Want to use a living trust in Virginia? Or need more information about how a living trust differs from an irrevocable trust? In these cases, educating yourself is a great first step and one that you can follow with a Virginia Beach estate planning lawyer meeting.

Your most valuable property should be included inside your living trust to get the greatest benefit. One of the biggest reasons that most people create a revocable living trust with the help of an estate planning lawyer is to avoid the fees, court involvement and long process of probate. The more an item is worth, the more it could potentially cost to push it through probate.

Some of the most common pieces of property to consider including in your revocable living trust are:

  • Precious metals
  • Security accounts held by brokerages and stocks and bonds
  • Real estate
  • Copyrights and patents
  • Small business interests
  • Valuable works of art
  • Valuable collections

You are eligible to add property to your living trust at any time and since you will likely appoint yourself in the role of trustee in order to manage it, you can also give away or sell property in the trust or remove it and then put it back in your name as an individual. Although a living trust is a popular estate planning tool, it’s certainly not the only way to decrease the possible expense or frustration of probate.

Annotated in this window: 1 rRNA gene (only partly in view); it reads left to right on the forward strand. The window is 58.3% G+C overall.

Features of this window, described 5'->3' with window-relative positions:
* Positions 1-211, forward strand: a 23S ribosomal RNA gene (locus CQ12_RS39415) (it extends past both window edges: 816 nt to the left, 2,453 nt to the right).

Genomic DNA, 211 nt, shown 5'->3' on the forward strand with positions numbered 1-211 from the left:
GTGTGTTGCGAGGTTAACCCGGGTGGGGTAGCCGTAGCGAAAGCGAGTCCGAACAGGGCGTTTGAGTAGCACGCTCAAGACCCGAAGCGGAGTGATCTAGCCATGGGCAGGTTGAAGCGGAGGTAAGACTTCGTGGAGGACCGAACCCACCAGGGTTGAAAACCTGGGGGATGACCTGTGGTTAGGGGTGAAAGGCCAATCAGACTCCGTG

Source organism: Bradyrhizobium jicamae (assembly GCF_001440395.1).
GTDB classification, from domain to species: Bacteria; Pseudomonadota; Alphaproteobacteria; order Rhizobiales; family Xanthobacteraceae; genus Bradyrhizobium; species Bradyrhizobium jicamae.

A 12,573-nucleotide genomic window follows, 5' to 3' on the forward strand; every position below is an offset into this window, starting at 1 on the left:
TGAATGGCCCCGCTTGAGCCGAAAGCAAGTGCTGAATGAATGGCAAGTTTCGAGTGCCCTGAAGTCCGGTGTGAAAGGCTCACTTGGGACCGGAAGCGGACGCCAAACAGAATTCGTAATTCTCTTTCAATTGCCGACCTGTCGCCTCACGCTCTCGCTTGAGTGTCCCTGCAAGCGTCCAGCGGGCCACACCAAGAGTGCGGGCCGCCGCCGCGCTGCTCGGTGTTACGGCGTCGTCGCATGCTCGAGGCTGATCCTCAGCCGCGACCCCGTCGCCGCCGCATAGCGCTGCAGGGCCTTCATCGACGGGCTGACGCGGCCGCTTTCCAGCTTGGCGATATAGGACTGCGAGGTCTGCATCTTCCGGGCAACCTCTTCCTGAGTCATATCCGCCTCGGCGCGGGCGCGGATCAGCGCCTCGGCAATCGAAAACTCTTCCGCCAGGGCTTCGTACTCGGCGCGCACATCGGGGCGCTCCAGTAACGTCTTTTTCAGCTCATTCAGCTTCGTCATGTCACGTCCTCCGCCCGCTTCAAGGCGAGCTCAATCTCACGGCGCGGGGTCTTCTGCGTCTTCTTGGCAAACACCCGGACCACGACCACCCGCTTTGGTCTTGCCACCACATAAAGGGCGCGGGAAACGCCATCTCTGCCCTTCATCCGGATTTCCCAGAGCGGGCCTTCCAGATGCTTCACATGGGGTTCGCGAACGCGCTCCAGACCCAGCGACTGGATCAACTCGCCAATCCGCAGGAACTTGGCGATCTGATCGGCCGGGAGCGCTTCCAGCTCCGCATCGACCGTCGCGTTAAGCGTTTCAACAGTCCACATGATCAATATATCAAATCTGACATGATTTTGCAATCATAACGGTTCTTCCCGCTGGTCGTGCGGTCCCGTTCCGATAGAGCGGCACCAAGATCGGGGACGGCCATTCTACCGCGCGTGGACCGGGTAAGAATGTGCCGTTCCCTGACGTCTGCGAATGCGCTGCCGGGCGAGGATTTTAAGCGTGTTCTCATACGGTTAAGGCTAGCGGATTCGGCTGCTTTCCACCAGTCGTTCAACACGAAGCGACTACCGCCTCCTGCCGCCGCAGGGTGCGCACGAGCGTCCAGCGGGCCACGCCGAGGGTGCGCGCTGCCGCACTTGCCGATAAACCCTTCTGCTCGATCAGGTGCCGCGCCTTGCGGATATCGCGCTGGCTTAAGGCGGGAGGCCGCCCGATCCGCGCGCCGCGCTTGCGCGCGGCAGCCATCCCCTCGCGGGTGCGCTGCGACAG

When Does Medicaid Pay for My Virginia Nursing Home?

Does your loved one need to stay in a nursing home due to advanced medical care needs? This might raise a lot of questions from a financial perspective as you and other family members scramble to figure out what to do next.

Not every person in Virginia is automatically qualified for Medicaid so the sudden need for long term care or a stay in a nursing home can present significant financial challenges for you and your loved ones. Virginia’s Medicaid program provides payment for nursing home stays for those without appropriate assets or income and when those same people have been diagnosed for needing assistance with activities of daily living.

Since the cost of long-term care and stays in a nursing home are extensive, Virginia Medicaid is something that must be applied for by an applicant in order to receive payment from the government for these important services. Many people make the mistake of thinking that their private health insurance policy or Medicare will cover these stays. Medicaid is a common source of funding for long term care in Virginia, particularly when other assets have already been used up or sold to pay for long term care expenses.

Nearly 70% of residents inside nursing homes around the country use Medicaid to pay for their care. There’s no doubt that you will have many different questions about qualifying for Medicaid and how this financially impacts your spouse and other family members. Schedule a consultation with a Virginia Beach estate planning lawyer to discuss the specifics of your plan.

 

 

Three Tips to Maintain Your Savings in Retirement

Approaching retirement means thinking about your finances and your working life differently. For plenty of soon-to-be American retirees, it’s just as important for them to protect their savings as it is to have a good plan for spending it during their retirement years.